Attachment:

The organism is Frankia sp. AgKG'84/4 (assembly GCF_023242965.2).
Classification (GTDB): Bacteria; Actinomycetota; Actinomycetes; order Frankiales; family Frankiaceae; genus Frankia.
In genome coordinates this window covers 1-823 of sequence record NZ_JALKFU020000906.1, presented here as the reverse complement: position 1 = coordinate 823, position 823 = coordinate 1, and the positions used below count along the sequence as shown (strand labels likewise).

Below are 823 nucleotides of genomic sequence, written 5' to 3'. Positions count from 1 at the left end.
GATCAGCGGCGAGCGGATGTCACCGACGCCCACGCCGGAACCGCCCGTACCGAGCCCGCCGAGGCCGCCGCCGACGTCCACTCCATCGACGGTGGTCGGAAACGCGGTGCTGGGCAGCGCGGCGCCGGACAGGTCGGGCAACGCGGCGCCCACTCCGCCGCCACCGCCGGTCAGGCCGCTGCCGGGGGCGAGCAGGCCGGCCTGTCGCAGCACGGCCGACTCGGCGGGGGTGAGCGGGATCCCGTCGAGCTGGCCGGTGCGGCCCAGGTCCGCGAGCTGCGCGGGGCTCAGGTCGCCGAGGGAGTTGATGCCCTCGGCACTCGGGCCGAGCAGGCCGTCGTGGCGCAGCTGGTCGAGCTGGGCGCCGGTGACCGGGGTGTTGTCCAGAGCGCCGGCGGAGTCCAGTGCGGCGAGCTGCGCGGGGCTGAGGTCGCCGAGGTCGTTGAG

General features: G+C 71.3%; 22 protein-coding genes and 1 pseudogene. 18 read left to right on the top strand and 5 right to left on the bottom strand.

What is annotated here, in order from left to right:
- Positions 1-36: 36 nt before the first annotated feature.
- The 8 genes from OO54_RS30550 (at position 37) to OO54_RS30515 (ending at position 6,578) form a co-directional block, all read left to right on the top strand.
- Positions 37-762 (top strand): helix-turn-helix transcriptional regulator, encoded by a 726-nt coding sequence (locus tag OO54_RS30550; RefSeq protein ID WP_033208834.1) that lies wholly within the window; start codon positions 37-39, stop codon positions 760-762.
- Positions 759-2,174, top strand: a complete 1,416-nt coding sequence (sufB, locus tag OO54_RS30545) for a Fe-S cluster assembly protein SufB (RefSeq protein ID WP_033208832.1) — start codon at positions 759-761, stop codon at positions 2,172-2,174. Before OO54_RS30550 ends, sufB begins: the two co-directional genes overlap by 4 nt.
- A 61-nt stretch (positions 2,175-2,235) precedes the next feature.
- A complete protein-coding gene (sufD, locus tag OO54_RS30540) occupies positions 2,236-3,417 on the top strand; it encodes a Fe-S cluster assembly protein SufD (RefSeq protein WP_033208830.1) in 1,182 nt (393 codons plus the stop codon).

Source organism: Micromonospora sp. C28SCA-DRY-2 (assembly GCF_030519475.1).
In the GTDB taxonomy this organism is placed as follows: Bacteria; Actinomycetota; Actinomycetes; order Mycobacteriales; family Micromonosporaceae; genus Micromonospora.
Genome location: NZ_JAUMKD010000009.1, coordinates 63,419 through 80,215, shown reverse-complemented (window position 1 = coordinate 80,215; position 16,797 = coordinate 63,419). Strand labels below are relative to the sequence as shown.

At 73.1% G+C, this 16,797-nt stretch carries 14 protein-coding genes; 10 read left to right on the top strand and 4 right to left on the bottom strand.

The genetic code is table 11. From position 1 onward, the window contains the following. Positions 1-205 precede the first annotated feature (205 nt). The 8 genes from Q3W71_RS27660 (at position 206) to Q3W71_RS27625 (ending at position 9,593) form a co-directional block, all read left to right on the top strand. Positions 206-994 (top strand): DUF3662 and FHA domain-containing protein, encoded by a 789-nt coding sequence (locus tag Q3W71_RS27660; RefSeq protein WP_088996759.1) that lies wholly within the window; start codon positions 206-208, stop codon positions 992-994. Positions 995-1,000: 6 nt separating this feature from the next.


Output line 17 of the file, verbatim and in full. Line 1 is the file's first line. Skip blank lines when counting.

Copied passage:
At 73.1% G+C, this 16,797-nt stretch carries 14 protein-coding genes; 10 read left to right on the top strand and 4 right to left on the bottom strand.